A Symptom of Multiple Mental Health Conditions That Is More Than Just a Lack of Motivation

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It is not unusual to experience times when getting things done feels more challenging. But if you have avolition, your lack of motivation is persistent and often distressful. Doing simple everyday tasks can feel like running a marathon or climbing a mountain.   

Avolition is common with different mental health disorders. It is more than a lack of motivation. It can be paralyzing and challenging to overcome without medical help. Not getting treatment for it can affect every aspect of your life, from your job to your relationships. But it is manageable once a healthcare provider can pinpoint its underlying cause.

This article will cover what avolition is, its causes, how it is treated, and more.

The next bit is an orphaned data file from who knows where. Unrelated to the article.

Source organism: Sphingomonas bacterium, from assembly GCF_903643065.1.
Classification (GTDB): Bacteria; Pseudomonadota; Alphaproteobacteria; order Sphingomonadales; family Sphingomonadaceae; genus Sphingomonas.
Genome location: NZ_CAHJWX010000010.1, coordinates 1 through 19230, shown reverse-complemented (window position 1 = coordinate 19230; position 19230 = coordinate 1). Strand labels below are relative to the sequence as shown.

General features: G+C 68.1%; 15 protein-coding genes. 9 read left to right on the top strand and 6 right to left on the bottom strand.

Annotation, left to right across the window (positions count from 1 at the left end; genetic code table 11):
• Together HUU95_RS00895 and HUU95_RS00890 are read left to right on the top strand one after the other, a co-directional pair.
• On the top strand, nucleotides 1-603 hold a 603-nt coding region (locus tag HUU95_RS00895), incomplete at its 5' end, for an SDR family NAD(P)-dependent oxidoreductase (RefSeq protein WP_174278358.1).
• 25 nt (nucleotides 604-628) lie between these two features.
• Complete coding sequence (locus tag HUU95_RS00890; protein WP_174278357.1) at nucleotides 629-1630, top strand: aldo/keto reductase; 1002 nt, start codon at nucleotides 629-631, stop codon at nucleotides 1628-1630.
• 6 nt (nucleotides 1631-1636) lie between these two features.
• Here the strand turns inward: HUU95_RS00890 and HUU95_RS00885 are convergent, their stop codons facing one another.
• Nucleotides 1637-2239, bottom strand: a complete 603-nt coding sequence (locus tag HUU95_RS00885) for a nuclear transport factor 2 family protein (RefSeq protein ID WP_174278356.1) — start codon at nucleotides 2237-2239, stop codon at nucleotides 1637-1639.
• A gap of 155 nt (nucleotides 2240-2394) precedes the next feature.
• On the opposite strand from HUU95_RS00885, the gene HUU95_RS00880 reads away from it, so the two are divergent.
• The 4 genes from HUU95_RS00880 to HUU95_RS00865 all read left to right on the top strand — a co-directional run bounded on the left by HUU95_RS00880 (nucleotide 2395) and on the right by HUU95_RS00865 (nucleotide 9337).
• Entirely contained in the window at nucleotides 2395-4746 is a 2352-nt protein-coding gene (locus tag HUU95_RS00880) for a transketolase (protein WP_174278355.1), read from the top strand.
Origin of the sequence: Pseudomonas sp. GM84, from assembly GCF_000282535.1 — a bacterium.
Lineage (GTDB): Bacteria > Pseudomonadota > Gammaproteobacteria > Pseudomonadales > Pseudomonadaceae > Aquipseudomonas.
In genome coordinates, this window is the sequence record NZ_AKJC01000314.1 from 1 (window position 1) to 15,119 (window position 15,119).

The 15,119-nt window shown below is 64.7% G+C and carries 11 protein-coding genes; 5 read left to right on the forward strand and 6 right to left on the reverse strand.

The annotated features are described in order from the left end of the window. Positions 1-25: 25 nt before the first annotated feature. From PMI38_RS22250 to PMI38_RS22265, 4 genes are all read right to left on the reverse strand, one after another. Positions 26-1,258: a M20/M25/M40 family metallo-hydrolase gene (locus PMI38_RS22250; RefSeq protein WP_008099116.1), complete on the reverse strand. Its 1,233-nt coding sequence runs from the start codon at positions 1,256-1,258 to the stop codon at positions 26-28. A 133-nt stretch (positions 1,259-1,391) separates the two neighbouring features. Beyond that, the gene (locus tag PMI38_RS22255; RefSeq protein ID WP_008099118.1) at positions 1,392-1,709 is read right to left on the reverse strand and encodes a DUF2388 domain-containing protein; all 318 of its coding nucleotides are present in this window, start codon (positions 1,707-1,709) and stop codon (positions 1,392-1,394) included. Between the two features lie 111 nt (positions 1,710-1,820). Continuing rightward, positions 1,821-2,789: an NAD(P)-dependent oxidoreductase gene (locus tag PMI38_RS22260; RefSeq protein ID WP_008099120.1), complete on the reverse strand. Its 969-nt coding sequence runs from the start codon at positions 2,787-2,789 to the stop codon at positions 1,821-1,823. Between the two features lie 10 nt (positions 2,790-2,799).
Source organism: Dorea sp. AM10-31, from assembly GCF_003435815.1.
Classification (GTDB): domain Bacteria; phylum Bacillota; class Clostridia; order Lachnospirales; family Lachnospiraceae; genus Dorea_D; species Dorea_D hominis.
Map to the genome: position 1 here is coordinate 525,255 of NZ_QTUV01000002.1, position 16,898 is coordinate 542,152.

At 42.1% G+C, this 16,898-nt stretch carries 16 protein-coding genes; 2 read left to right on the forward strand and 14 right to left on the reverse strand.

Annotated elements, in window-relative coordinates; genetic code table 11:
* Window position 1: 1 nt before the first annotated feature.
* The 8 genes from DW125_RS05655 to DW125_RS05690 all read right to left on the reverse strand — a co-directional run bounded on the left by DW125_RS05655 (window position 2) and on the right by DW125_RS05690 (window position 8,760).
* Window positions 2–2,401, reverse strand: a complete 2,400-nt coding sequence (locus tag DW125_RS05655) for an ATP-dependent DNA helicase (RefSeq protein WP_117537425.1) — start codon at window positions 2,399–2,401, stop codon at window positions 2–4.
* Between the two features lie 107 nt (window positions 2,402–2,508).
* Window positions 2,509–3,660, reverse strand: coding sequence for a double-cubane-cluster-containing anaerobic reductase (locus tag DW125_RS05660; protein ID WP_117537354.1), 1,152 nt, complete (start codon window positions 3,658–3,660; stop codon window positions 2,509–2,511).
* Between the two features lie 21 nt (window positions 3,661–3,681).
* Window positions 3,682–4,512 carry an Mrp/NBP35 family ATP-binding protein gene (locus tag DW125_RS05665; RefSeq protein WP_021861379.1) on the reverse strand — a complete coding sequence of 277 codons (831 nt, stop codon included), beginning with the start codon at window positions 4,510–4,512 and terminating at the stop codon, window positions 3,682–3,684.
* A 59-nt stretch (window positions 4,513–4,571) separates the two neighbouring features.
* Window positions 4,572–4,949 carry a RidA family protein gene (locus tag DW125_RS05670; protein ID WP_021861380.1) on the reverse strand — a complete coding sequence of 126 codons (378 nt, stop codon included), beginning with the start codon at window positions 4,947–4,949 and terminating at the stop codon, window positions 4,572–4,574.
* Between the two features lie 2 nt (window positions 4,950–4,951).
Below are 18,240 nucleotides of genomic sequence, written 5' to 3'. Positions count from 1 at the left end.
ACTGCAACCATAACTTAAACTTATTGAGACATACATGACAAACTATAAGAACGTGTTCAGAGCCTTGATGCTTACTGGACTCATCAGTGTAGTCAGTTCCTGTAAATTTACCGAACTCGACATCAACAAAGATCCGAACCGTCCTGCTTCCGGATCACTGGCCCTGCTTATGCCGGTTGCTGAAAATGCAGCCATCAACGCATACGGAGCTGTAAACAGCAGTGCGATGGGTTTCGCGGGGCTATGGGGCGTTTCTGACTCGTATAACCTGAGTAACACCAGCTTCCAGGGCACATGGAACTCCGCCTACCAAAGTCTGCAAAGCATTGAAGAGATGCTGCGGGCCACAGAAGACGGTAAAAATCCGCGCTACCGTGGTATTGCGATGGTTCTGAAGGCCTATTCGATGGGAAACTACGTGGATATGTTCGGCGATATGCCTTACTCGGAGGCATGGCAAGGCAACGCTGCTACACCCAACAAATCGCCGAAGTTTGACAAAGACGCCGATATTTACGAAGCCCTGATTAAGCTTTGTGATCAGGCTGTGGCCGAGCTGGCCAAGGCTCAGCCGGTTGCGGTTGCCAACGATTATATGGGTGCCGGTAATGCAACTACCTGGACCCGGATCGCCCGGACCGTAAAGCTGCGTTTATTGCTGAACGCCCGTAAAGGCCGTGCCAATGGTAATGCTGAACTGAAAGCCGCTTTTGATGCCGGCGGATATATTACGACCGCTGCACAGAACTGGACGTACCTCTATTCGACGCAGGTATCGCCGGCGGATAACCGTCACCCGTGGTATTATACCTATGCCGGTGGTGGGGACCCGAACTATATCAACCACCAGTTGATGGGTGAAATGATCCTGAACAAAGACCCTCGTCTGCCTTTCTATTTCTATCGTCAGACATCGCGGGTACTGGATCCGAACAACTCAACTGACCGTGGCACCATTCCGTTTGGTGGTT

Person lying on stomach in bed at home with blank stare

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Symptoms of Avolition

The term avolition describes a significant decrease in initiation, motivation, and goal-directed behavior. It is not a specific medical health condition but rather a symptom experienced by people with conditions like schizophrenia, bipolar disorder, and depression.

Avolition can make it hard to get things done even if those things have consequences, such as losing a job or disrupting relationships. The research on avolition shows that even when people with this symptom are rewarded, they can still not complete tasks.

For some, avolition is so overwhelming that it makes caring for your health or hygiene physically challenging. Most people who experience avolition are unaware of the symptom until family and friends bring it to their attention.